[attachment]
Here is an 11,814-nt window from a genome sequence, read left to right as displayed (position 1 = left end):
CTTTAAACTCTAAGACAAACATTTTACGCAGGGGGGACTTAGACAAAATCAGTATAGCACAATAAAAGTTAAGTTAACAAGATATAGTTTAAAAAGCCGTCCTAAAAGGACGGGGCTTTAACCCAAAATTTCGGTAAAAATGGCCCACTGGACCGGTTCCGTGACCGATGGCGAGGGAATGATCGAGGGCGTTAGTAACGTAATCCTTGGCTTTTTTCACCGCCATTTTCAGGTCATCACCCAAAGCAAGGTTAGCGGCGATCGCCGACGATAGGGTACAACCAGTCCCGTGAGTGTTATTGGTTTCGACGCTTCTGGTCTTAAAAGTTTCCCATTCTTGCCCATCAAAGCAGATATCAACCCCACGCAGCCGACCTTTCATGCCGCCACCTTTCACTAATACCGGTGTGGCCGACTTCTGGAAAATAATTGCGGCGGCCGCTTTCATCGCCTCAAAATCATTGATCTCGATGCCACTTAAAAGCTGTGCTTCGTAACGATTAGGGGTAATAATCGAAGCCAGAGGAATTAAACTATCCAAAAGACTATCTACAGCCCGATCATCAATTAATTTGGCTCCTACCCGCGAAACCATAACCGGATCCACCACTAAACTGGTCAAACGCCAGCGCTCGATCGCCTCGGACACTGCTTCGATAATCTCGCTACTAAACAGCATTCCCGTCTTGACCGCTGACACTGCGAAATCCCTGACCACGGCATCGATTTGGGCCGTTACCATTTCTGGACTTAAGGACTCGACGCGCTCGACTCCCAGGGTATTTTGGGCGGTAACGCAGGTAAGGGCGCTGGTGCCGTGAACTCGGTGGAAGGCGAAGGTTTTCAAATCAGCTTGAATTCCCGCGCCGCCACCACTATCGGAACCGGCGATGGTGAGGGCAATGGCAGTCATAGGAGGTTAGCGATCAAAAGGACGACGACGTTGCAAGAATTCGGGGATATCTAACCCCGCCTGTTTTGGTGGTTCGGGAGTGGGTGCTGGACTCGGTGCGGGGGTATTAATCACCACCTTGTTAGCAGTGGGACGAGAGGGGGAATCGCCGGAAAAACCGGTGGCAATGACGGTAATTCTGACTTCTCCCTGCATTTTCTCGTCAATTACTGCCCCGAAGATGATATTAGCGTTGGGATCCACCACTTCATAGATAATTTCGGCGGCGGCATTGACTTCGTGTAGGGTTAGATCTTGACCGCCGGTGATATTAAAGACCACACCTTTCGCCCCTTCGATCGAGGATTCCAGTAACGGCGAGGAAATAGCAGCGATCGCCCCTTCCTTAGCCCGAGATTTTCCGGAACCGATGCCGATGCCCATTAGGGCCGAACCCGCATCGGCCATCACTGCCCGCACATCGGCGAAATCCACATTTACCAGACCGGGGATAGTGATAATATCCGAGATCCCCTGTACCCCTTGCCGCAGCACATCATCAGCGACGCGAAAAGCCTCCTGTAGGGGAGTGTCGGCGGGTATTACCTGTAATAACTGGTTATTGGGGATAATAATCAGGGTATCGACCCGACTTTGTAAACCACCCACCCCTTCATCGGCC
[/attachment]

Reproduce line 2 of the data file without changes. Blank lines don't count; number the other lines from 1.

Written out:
CTTTAAACTCTAAGACAAACATTTTACGCAGGGGGGACTTAGACAAAATCAGTATAGCACAATAAAAGTTAAGTTAACAAGATATAGTTTAAAAAGCCGTCCTAAAAGGACGGGGCTTTAACCCAAAATTTCGGTAAAAATGGCCCACTGGACCGGTTCCGTGACCGATGGCGAGGGAATGATCGAGGGCGTTAGTAACGTAATCCTTGGCTTTTTTCACCGCCATTTTCAGGTCATCACCCAAAGCAAGGTTAGCGGCGATCGCCGACGATAGGGTACAACCAGTCCCGTGAGTGTTATTGGTTTCGACGCTTCTGGTCTTAAAAGTTTCCCATTCTTGCCCATCAAAGCAGATATCAACCCCACGCAGCCGACCTTTCATGCCGCCACCTTTCACTAATACCGGTGTGGCCGACTTCTGGAAAATAATTGCGGCGGCCGCTTTCATCGCCTCAAAATCATTGATCTCGATGCCACTTAAAAGCTGTGCTTCGTAACGATTAGGGGTAATAATCGAAGCCAGAGGAATTAAACTATCCAAAAGACTATCTACAGCCCGATCATCAATTAATTTGGCTCCTACCCGCGAAACCATAACCGGATCCACCACTAAACTGGTCAAACGCCAGCGCTCGATCGCCTCGGACACTGCTTCGATAATCTCGCTACTAAACAGCATTCCCGTCTTGACCGCTGACACTGCGAAATCCCTGACCACGGCATCGATTTGGGCCGTTACCATTTCTGGACTTAAGGACTCGACGCGCTCGACTCCCAGGGTATTTTGGGCGGTAACGCAGGTAAGGGCGCTGGTGCCGTGAACTCGGTGGAAGGCGAAGGTTTTCAAATCAGCTTGAATTCCCGCGCCGCCACCACTATCGGAACCGGCGATGGTGAGGGCAATGGCAGTCATAGGAGGTTAGCGATCAAAAGGACGACGACGTTGCAAGAATTCGGGGATATCTAACCCCGCCTGTTTTGGTGGTTCGGGAGTGGGTGCTGGACTCGGTGCGGGGGTATTAATCACCACCTTGTTAGCAGTGGGACGAGAGGGGGAATCGCCGGAAAAACCGGTGGCAATGACGGTAATTCTGACTTCTCCCTGCATTTTCTCGTCAATTACTGCCCCGAAGATGATATTAGCGTTGGGATCCACCACTTCATAGATAATTTCGGCGGCGGCATTGACTTCGTGTAGGGTTAGATCTTGACCGCCGGTGATATTAAAGACCACACCTTTCGCCCCTTCGATCGAGGATTCCAGTAACGGCGAGGAAATAGCAGCGATCGCCCCTTCCTTAGCCCGAGATTTTCCGGAACCGATGCCGATGCCCATTAGGGCCGAACCCGCATCGGCCATCACTGCCCGCACATCGGCGAAATCCACATTTACCAGACCGGGGATAGTGATAATATCCGAGATCCCCTGTACCCCTTGCCGCAGCACATCATCAGCGACGCGAAAAGCCTCCTGTAGGGGAGTGTCGGCGGGTATTACCTGTAATAACTGGTTATTGGGGATAATAATCAGGGTATCGACCCGACTTTGTAAACCACCCACCCCTTCATCGGCC